An 8-Week, Randomized, Phase 2, Double-Blind, Sequential Parallel-Group Comparison Study of Two Dose Levels of the GABAA Positive Allosteric Modulator PF-06372865 Compared With Placebo as an Adjunctive Treatment in Outpatients With Inadequate Response to Standard of Care for Generalized Anxiety Disorder.
Simen, Arthur MD, PhD *; Whitlock, Mark PhD +; Qiu, Ruolun PhD ++; Miceli, Jeff PhD ++; Zumpano, Laura BS ++; Du Metz, Michaele BS ++; Dua, Pinky PhD +; Binneman, Brendon MBChB, MRCPsych ++[LATIN CROSS]
Journal of Clinical Psychopharmacology.
39(1):20-27, January/February 2019.
(Format: HTML, PDF)
Background: Generalized anxiety disorder (GAD) is a common psychiatric disorder, but many patients experience only partial relief of symptoms with existing therapies. Benzodiazepines are effective in many cases but are limited by a number of significant adverse effects. PF-06372865 is a subtype-selective gamma-aminobutyric acid A (GABAA)-positive allosteric modulator lacking in functional activity at alpha 1-containing receptors that are believed to mediate many of these adverse effects.
Methods: PF-06372865 was evaluated as an adjunct to current GAD treatment in a double-blind, placebo-controlled, sequential parallel comparison study in patients with GAD who showed an incomplete response to current standard-of-care pharmacotherapy. A total of 90 subjects (of the planned 384) were randomized into the study before the decision to terminate the study. Two doses of PF-06372865 (2.5 mg twice daily and 7.5 mg twice daily) were compared with placebo.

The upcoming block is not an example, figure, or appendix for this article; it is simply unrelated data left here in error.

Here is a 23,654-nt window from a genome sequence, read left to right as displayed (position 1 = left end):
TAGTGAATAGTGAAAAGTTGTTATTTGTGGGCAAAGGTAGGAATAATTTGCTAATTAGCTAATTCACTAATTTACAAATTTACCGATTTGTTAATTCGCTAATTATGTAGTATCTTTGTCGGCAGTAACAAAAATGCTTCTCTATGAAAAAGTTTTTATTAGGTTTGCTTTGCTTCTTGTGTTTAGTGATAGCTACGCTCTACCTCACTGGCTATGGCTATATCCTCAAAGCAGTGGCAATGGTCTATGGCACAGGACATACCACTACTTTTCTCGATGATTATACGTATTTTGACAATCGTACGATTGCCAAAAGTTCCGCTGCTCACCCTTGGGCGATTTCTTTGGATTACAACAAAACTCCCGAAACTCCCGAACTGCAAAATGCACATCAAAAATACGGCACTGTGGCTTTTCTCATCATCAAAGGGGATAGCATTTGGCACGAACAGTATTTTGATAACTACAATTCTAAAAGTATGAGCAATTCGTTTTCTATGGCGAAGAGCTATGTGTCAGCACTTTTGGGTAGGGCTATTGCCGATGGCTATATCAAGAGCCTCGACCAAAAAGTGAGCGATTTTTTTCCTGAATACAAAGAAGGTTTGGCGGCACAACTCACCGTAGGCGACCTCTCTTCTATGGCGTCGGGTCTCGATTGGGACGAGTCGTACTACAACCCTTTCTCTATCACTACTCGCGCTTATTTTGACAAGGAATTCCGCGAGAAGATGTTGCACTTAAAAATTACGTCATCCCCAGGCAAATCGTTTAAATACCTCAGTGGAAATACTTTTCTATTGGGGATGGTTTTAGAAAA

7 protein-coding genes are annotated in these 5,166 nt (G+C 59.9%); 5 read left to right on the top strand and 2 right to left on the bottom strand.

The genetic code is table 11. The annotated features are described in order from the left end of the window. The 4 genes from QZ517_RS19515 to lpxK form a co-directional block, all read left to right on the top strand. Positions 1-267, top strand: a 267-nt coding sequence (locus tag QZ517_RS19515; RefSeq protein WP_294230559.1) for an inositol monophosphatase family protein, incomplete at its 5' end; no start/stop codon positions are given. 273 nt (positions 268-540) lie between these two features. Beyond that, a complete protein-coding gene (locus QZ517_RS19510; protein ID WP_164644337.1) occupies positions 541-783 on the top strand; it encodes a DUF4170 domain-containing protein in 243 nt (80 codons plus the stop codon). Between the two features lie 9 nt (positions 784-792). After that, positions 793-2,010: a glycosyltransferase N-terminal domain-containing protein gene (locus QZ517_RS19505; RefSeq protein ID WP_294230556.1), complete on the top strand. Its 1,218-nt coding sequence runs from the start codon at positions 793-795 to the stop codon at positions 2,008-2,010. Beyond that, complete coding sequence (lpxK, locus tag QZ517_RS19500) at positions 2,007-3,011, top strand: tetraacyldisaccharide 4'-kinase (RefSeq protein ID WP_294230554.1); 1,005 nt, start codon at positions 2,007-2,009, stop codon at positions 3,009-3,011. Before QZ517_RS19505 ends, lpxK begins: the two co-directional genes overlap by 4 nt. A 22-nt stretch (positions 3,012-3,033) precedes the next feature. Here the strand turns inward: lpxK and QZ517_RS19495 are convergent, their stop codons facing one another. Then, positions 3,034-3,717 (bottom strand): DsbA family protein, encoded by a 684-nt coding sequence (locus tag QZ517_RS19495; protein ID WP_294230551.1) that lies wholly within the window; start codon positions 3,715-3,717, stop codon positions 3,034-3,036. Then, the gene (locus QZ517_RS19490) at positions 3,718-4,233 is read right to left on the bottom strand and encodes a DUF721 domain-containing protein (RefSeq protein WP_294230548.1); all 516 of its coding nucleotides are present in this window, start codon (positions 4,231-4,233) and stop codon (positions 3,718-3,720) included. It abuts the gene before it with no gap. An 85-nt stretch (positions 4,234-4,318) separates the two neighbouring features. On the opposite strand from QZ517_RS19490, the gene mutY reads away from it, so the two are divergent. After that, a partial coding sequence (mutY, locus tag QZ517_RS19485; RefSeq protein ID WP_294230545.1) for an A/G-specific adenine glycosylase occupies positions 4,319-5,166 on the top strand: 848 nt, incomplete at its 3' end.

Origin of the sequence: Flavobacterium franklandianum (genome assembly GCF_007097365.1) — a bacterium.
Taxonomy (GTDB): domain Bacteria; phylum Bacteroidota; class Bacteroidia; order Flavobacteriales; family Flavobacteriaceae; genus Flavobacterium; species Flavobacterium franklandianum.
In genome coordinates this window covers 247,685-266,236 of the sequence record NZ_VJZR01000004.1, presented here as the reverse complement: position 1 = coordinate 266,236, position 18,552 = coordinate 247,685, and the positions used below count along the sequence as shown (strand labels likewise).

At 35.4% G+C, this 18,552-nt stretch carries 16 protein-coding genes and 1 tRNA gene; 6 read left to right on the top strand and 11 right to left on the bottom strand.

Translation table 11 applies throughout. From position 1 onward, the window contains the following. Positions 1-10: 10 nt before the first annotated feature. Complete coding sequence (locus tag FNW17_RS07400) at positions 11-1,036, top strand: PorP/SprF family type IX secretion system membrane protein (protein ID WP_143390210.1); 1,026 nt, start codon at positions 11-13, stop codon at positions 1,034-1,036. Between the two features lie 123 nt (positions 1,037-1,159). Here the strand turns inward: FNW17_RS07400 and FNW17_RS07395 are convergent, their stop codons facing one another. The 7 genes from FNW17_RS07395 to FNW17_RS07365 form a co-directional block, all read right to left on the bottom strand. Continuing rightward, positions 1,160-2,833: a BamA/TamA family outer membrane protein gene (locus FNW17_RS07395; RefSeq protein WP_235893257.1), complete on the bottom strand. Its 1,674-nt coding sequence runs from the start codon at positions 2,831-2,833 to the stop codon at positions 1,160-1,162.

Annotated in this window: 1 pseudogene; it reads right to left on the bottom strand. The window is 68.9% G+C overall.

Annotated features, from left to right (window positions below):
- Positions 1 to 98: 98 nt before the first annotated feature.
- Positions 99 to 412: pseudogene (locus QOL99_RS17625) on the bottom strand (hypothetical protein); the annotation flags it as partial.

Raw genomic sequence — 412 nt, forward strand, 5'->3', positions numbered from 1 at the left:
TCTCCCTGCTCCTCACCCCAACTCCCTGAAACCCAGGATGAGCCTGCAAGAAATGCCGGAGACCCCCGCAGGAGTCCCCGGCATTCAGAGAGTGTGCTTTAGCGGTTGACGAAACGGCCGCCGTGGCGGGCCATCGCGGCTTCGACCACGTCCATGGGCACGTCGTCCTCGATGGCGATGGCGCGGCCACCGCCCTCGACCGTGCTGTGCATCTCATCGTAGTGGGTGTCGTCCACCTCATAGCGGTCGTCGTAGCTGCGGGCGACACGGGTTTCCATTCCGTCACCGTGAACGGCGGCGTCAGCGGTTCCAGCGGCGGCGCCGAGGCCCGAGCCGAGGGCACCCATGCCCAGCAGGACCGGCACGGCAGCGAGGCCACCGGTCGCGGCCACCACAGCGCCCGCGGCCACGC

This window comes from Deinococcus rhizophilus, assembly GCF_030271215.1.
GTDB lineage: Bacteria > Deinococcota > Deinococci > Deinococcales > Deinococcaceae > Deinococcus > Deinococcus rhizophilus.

Results: Neither dose of PF-06372865 differentiated from placebo on week 4 Hamilton Anxiety Inventory total (primary end point) or on the Sheehan Disability Scale total score (secondary end point). Adverse events including dizziness, headache, and somnolence were observed, and the 7.5 mg dose demonstrated some impairment on the Digit Symbol Substitution test and the Epworth Sleepiness Scale relative to placebo and the 2.5 mg dose.
Conclusions: Factors contributing to the negative results include the limited sample size and failure to explore a broader range of doses.
Copyright (C) 2019 Wolters Kluwer Health, Inc. All rights reserved.